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Article

Paula Morgan

(b Philadelphia, July 8, 1899; d Philadelphia, July 6, 1984). American musicologist and music librarian. He studied Romance languages and literature at the University of Pennsylvania, where he received the BA in 1921, the MA in 1925 and the PhD in 1931, and at the University of Copenhagen from 1922 to 1923. He taught both French and music at the University of Pennsylvania from 1923 until 1970, when he retired as emeritus professor of music. From 1937 he was curator of the university library, which was renamed the Otto E. Albrecht Music Library on his retirement. He also held several government positions, serving on the Intergovernmental Committee on Refugees for Bavaria (1945–6), as chief of the publications section for the United States Military Government in Hesse (1947) and in Russia as specialist in musicology for the Department of State (1961).

Albrecht's historical interests included music in America to ...

Article

Wayne D. Shirley

(Bunshaft)

(b Brookline, MA, Nov 28, 1943). American conductor, musicologist, and music librarian. Anderson attended Bryn Mawr (BA 1965), the University of Illinois (MM 1969), and the University of Maryland (MLS 1989). Anderson was a Music Librarian at the Library of Congress from 1978 to 1995 before resigning to pursue an independent career as a conductor, specializing in the conducting of music to accompany the showings of silent films. Her interest in this area began in the late 1970s while working on the score for Carl Dreyer’s The Passion of Joan of Arc. Her conducting is informed by scholarly work; whenever possible her performances use the music for its original release; lacking that, she compiles a score using material which might have been used during the film’s first showings. A good example of her work is the 1922 film Häxan (now on Criterion Collection DVD 134)....

Article

Jan Trojan and Geoffrey Chew

(b Rataje u Kroměříže, June 3, 1887; d Prague, Jan 25, 1949). Czech composer and musicologist. He studied at Prague University under Nejedlý and Hostinský, receiving the PhD in 1912 for a dissertation on Moravian folk opera in the 18th century. He studied composition under Novák (1908–10) and counterpoint under Ostrčil (1920), and he devoted himself to composition after his appointment as head of the musical archive at the National Museum in Prague (now the Muzeum české hudby) in 1915, though his contemporaries always regarded him as a Moravian composer. In the 1920s he was an official in the Society for Modern Music. Passing from late-Romanticism into a distinctive modernism after World War I, his music remained broadly lyrical, with traces of Moravian folk influence, and with mainly triadic (though often non-functional) harmony. Most of his numerous works are cast in extended forms. His vocal works remained in the repertoire long after World War II, especially the choral works....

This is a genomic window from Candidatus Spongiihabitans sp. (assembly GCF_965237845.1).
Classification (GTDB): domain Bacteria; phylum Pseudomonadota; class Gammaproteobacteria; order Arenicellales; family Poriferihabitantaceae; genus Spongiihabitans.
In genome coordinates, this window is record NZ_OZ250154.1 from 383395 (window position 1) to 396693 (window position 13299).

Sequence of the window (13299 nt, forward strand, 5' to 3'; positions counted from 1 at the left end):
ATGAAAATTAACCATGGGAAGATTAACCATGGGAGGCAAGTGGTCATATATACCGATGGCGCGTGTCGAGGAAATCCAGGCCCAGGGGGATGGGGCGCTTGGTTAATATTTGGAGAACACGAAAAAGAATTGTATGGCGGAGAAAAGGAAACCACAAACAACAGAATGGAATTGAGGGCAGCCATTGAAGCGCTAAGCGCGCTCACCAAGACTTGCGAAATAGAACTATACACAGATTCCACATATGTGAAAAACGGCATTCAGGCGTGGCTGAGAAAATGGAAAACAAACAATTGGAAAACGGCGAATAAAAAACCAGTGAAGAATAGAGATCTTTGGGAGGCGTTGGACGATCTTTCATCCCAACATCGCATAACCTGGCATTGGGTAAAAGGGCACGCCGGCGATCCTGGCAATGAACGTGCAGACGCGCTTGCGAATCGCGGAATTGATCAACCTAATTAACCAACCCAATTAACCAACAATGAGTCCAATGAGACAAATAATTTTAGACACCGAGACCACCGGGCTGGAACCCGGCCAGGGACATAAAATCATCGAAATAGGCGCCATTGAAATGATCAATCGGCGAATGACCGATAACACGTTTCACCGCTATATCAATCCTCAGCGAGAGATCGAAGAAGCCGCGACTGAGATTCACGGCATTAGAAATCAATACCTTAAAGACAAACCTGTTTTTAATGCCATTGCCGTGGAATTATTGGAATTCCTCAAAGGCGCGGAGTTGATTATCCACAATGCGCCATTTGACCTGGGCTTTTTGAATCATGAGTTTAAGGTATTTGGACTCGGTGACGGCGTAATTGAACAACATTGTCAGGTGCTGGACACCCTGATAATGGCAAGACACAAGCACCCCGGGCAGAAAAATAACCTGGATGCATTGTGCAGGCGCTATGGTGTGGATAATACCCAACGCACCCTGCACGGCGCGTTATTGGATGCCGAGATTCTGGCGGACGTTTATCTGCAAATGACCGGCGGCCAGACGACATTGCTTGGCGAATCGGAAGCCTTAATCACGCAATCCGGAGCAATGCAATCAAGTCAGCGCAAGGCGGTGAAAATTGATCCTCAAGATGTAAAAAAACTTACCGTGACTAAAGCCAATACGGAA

Article

Paula Morgan

(b New York, Sept 2, 1906; d Brattleboro, VT, April 7, 2001). American music scholar and librarian. He was educated at the College of the City of New York, New York University, the Institute of Musical Art and the Mannes College of Music; his studies included the violin and chamber music with Louis Sveçenski, composition with Bernard Wagenaar and Hans Weisse, and musicology with Sachs and Reese. From 1931 to 1968 he worked in the music division of the New York Public Library as head of the Rare Book and Manuscript Collections, editor of music publications and curator of the Toscanini Memorial Archives; from 1950 to 1968 he taught at the Mannes College of Music. In 1968 he became director of libraries and a member of the faculty at the New England Conservatory of Music in Boston. He retired in 1976.

Beck’s principal fields of study were early string techniques and performing practice, textual analyses and criticism (see his ...

Article

Paula Morgan